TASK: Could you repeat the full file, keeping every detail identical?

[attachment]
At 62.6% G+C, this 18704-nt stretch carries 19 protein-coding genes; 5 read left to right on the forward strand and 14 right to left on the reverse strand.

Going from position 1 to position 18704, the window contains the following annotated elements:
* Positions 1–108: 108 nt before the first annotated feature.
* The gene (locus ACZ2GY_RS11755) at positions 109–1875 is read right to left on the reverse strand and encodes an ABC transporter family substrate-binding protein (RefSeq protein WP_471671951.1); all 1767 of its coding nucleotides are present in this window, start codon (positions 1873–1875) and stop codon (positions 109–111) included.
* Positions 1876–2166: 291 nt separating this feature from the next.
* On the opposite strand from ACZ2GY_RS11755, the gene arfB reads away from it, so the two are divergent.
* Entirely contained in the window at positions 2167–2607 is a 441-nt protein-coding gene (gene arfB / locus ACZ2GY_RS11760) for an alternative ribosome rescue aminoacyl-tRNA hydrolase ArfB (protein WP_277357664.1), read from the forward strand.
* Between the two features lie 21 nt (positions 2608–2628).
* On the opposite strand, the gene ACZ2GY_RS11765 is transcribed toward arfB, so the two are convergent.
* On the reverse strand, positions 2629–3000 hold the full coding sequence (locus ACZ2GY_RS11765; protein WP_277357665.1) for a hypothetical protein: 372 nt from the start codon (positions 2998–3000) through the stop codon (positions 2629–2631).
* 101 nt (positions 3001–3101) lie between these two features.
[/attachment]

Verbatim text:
At 62.6% G+C, this 18704-nt stretch carries 19 protein-coding genes; 5 read left to right on the forward strand and 14 right to left on the reverse strand.

Going from position 1 to position 18704, the window contains the following annotated elements:
* Positions 1–108: 108 nt before the first annotated feature.
* The gene (locus ACZ2GY_RS11755) at positions 109–1875 is read right to left on the reverse strand and encodes an ABC transporter family substrate-binding protein (RefSeq protein WP_471671951.1); all 1767 of its coding nucleotides are present in this window, start codon (positions 1873–1875) and stop codon (positions 109–111) included.
* Positions 1876–2166: 291 nt separating this feature from the next.
* On the opposite strand from ACZ2GY_RS11755, the gene arfB reads away from it, so the two are divergent.
* Entirely contained in the window at positions 2167–2607 is a 441-nt protein-coding gene (gene arfB / locus ACZ2GY_RS11760) for an alternative ribosome rescue aminoacyl-tRNA hydrolase ArfB (protein WP_277357664.1), read from the forward strand.
* Between the two features lie 21 nt (positions 2608–2628).
* On the opposite strand, the gene ACZ2GY_RS11765 is transcribed toward arfB, so the two are convergent.
* On the reverse strand, positions 2629–3000 hold the full coding sequence (locus ACZ2GY_RS11765; protein WP_277357665.1) for a hypothetical protein: 372 nt from the start codon (positions 2998–3000) through the stop codon (positions 2629–2631).
* 101 nt (positions 3001–3101) lie between these two features.